I'm guessing the moniker is the girls' way of claiming to be the cutesy diminutive offspring of The Pips, but it might just as well refer to the item of scientific apparatus, as that, like most of their songs, takes the listener back to school and the first flushes of lust and romantic entanglements of youth. It's the new Pretty In Black style Raveonettes doing the theme music from 'Grease' - bubblegum innocence on the surface but sexual attractions and tensions bubbling along underneath.

But the stumbling block, for me, is that this faux naivety is just that - underneath, they're the sort of sharply self-conscious post-feminist concept band Le Tigre's Kathleen Hanna would love. Nothing wrong with that, perhaps, but they're SO knowing, and the songs aren't quite strong enough to distract me from that fact, so I probably won't be buying their records. Let's just say that a large part of their appeal is visual, skin-deep.

If, as expected on this showing, headliners The Magic Numbers make it big, it won't be because of anything as superficial as image. Photogenic they ain't, but talented they most certainly are.

This is just one of the reasons why they're such a refreshing change from the Kasabians and Braverys clogging up the pages of the music press. Another is the fact that they probably wouldn't know a Joy Division or Duran Duran record if slapped about their ample chops with it.

My first thought on seeing bearded man-mountain vocalist / guitarist Romeo is of My Morning Jacket frontman Jim James, a huge long-haired bear of a man who deceptively looks like an escapee from a primitive metal band but possesses the sweetest of voices.

And in truth, Romeo's band - he is backed by his sister Michele on bass, and another brother-sister combo of Sean and Angela on drums and percussion / melodica respectively - don't sound a million miles away from My Morning Jacket and their dusky country blues, though The Magic Numbers have less of a stoner rock sensibility and a better developed sense of when to bring songs to heel and to an end. They also have more strings to their bow than their American counterparts, switching easily between sumptuous slow torch songs ('Hymn To Her', 'Wheels On Fire') and upbeat power pop tunes (forthcoming much-plugged single 'Forever Lost'), though perhaps dwelling a little too much on the former.

"Classic songwriting" is an epithet I often turn my nose up at, but it's applicable in a non-pejorative sense to what The Magic Numbers do. Several tracks sound like you must have heard them before, without at the same time slavishly aping any distinctive predecessors.

Judging by the rapturous response they receive here, one which visibly bowls them over, and the prospect of a Glastonbury appearance on the horizon (sadly not outdoors in the sun but on the John Peel Stage), they could well take this summer by storm.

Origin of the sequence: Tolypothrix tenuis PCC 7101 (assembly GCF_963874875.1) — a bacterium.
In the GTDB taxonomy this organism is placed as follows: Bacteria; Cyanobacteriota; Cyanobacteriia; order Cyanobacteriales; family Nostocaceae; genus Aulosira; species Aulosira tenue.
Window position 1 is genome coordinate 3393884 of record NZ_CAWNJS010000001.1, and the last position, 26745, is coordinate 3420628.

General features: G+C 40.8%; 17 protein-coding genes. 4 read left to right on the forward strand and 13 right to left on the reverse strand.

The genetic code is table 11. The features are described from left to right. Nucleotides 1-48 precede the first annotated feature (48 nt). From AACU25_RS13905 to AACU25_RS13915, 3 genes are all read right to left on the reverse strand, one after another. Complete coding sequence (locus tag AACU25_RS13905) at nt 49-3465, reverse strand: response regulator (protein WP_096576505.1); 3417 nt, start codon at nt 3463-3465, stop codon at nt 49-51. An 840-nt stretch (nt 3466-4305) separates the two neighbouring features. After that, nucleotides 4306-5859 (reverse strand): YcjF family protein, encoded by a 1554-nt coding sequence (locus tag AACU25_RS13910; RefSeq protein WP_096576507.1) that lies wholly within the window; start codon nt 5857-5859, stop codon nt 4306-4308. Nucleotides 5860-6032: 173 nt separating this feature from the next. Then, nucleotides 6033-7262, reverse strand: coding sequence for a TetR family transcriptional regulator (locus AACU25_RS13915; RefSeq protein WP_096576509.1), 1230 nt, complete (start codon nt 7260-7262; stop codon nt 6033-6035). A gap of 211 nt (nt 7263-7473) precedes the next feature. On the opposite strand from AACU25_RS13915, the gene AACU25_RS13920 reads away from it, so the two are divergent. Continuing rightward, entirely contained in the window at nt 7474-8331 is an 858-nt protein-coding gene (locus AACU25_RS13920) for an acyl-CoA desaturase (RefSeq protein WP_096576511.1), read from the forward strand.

Kenny's assessment of the gig
How to see more of Nottingham through a tram window and the bottom of a pint glass

NET (Nottingham Express Transit) and CAMRA have together produced the Nottingham Beer By Tram Guide which recommends some of the best real ale pubs easily accessible from the new Hucknall-Nottingham tram route.

The opportunity to sample a wide range of local ales in some unfamiliar surroundings and become more acquainted with lesser-visited bits of Nottingham while travelling around by tram (a mere £2.20 for an all-day ticket) - how could we resist?

And thus it was that at 12.45pm on Saturday, four of us met up in The Green Dragon in Hucknall. By the third pub, The Bowman (Butler's Hill), the remainder of the hardcore majority had joined us, our numbers swelling to 13.

The plan was to try and have at least a half in each of the 25 pubs en route. Unsurprisingly, neither NET nor CAMRA recommend this, and so for legal reasons you can chalk that bit down to our own youthful irresponsibility.

We opted to give a couple of pubs (The Miller's Barn, The Park Tavern) a miss because they're out on the offshoot branch of the line that on Saturday was only being serviced by bus. It was a beautiful day and so the pubs blessed with beer gardens - The Fox & Crown, The Horse & Groom, The Lion Inn, The Vernon Arms - all scored highly in our impromptu points system. The first two did especially well owing to the presence of a resident pub dog and to the excellent large bags of pork scratchings on sale respectively.

Arriving in the city centre, the group expanded some more, and it was enjoyable venturing into some city centre pubs I'd never visited during seven years of residence in Nottingham (Langtry's, The Turf Tavern).

By this point, some of the original group (myself included) were very definitely the wrong side of sobriety, the group splintered into different factions after The Bell Inn and after another couple of pubs (only one of which was in the guide) I were ready to hit the sack, having managed 18 of the 25 and 19 in total. A sterling effort, for which my liver, head and stomach were not thanking me on Sunday.

Quite a day, all told.
This is a Low

Hard on the heels of the news that Kylie has been diagnosed with breast cancer and has consequently had to cancel her headline slot at Glastonbury, I discover that Low have cancelled their May / June tour owing to guitarist / vocalist Alan Sparhawk's mental instability which was making life on the road very stressful for the whole band.

Obviously, touring commitments must come a distant second when it's a matter of physical and mental health, and Sparhawk's heartfelt apology to fans is indicative of just how much he appreciates their support but unnecessary all the same, as I'm sure everyone is understanding of the situation.

Best wishes to them both for a swift recovery.

(Thanks to Kenny, with whom I saw Low in February, for the link.)
Acting the part

Sir Ian McKellen really is living up to all expectations of his stint in 'Coronation Street', isn't he? He's thrown himself into the role of author Mel Hutchright - failing, critically lambasted, deceitful and sleazy - and some of the scenes he's had with other long-established characters - especially his drunkenly asking Audrey for a threesome and the numerous confrontations with Ken Barlow - have been priceless. It's just a shame that his time in the show will soon be up.
On fire

Friday night, and I'm watching 'Later With Jools Holland' consumed with regret. The reason? The Arcade Fire, who I - unlike Kenny and He Who Cannot Be Named - passed up the opportunity to see on their recent UK tour, are blowing minds, including my own, with storming renditions of 'Neighborhood #3 (Power Out)' and 'Rebellion (Lies)'. I'm still awaiting postal delivery of the album, but now it can't come soon enough.
Is it just me...

... or is the new New Order single 'Jetstream' absolute shite?